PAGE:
Greg Elmassian

Registered
8 Mar 2014
2,733
136
San Diego
www.elmassian.com
Yes, Korm, you could do what you say, but you are missing the fundamental issue, the frog angles are different between the R1 and the R3, which is really the point (get it?)

You go from a #2 frog to about a #3.5 frog, much better.

That's really the goal, is to go through a "gentler" switch, and the frog number/angle is what it is all about. The fact that LGB continues to curve the rails after the frog is another story, and the reasons are clear and have been well discussed.

So cut the diverging tracks on your two R3 switches to meet with your given track spacing.

I have not investigated if you can cut the diverging legs short enough to put in a straight section of track. It's importan the curves through the switches AND the straigh would mach well enough, given the tight dimensions, I suspect this is not possible while maintaining smooth transitions of curves.

I used to have a crossover with switches with a #4 frog.... often part of the train would go and the other part not... the crossover was too tight, so I changed to switches with #6 frogs and it never happened again.

Same here, going from the #2 frog (in the R1 switch) to the #3.5 frog (in the R3 switch) should make a lot of difference.

The train was going from right to left and the rear car is actually over the crossover, the front of the first car went, the rest refused!

 
Last edited:
korm kormsen

korm kormsen

Registered
24 Oct 2009
2,440
21
Yes, Greg, i get your point about the point's frog.

yes, but....

the difference between LGB turnouts and those of some other manufacturers lies in the design.
most turnouts have a (more or less) curved section up to the frog then go on as straights. -> the frogs degree equals the turnout's degree.
the diverging part of LGB turnouts consist of a curved standard-length piece of rail.
from fishplate to fishplate
=/= 1' or 30cm of 30° curve at R1 - with the point at 25cm. leaving 1/6 of the curve behind the frog. 30° * 5/6 = 25° = the divergence of the R1 frog.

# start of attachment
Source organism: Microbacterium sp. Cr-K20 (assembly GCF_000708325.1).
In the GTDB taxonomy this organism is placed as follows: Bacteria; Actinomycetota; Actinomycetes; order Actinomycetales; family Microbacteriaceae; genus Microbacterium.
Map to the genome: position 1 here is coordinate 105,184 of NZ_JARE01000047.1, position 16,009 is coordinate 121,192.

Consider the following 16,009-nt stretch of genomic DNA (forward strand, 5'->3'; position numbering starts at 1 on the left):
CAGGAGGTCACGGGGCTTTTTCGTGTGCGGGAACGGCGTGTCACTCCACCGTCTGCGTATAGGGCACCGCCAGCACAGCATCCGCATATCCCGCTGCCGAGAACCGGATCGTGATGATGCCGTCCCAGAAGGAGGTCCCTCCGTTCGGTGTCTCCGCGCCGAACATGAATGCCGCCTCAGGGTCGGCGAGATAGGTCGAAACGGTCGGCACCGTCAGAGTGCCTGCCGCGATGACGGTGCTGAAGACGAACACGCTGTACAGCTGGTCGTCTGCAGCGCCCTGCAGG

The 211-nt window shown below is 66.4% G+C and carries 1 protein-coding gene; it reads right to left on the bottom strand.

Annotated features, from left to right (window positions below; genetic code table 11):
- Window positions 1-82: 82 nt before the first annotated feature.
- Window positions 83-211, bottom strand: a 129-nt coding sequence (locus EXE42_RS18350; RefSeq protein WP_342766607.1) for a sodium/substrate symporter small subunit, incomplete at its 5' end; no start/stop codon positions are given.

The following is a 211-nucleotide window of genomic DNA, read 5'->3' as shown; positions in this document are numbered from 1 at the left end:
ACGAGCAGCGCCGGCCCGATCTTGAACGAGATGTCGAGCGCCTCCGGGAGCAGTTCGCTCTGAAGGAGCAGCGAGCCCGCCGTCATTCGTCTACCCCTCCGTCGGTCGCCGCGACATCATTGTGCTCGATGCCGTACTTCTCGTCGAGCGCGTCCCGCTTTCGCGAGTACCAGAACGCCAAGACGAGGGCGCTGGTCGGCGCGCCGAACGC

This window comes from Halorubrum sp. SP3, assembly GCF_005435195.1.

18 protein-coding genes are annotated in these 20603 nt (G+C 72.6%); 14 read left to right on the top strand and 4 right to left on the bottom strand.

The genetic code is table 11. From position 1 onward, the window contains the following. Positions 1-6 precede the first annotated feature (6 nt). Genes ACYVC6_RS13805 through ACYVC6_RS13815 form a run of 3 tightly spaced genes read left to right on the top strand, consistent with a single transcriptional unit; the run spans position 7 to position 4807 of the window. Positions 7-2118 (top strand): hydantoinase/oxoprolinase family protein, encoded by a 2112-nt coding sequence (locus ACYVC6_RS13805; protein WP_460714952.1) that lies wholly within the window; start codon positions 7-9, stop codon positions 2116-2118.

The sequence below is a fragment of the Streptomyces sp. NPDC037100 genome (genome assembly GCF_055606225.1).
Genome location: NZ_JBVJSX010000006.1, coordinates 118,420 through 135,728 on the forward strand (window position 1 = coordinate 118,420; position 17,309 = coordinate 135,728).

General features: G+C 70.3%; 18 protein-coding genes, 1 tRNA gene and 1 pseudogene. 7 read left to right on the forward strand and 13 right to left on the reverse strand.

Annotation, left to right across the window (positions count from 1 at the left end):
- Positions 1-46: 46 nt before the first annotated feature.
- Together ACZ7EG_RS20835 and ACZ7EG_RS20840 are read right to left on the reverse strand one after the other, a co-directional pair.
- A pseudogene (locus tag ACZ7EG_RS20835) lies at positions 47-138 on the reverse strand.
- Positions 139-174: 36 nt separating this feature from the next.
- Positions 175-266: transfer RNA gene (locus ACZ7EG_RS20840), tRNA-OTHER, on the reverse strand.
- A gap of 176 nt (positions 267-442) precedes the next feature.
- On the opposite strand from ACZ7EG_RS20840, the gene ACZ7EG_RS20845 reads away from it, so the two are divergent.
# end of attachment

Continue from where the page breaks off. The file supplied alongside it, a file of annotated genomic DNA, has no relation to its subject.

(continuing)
=/= 1.5' or 45cm of 22.5° curve at R3 - with the point at 35cm. leaving as well roughly 1/4 of the curve behind the frog. 22.5° * 3/4 = 16.9° = the divergence of the R3 frog.

if Rob replaces his three R1 turnouts by R3s, he looses a total of 1.5' or 45cm of track in his yard to the longer points.
if he would slaughter the R1 points, that would be a total of (estimated) 5 to 10cm, due to the different diagonales.
if he wants the gentlest curves possible. he should put mutilated R3 points.

the point of my suggestion above was to save space and money.

(i do not comment on the numbered frogs, you mentioned, because i don't know that standard)

(edited for wrong numbers)
 
Last edited:
Greg Elmassian

Greg Elmassian

Registered
8 Mar 2014
2,733
136
San Diego
www.elmassian.com
"That's really the goal, is to go through a "gentler" switch, and the frog number/angle is what it is all about. The fact that LGB continues to curve the rails after the frog is another story, and the reasons are clear and have been well discussed. "

Did my best to focus on the point and not the curved departing route.

You focused on the curved departing route and not the most important part is improving his layout by going to a gentler switch.

He did not ask to save space.

The cost will be zero other than the R3 switches he is prepared to purchase.

So he did not ask to save space and money, he wants to improve his trackwork.

Priorities and request are clear, not what your post embraces, this is why I keep coming back.

Greg
 
korm kormsen

korm kormsen

Registered
24 Oct 2009
2,440
21
to not disturb the thread, let us simply agree to disagree.
 
Greg Elmassian

Greg Elmassian

Registered
8 Mar 2014
2,733
136
San Diego
www.elmassian.com
Sounds good, I do not want to fight, but I actually strive to follow what the OP asked for.

"Now, however, with an increasing amount of rolling stock and the addition of a live steam loco with chain couplings, these (referring to R1 switches) are becoming increasingly unsuitable, especially during shunting. "

First and foremost is the reduction in frog angle. I've given my best reasoning, and direct experience. Trying to help, but Rob did indeed reach out to the forum on how to accomplish exactly this.

Best regards Korm,

Greg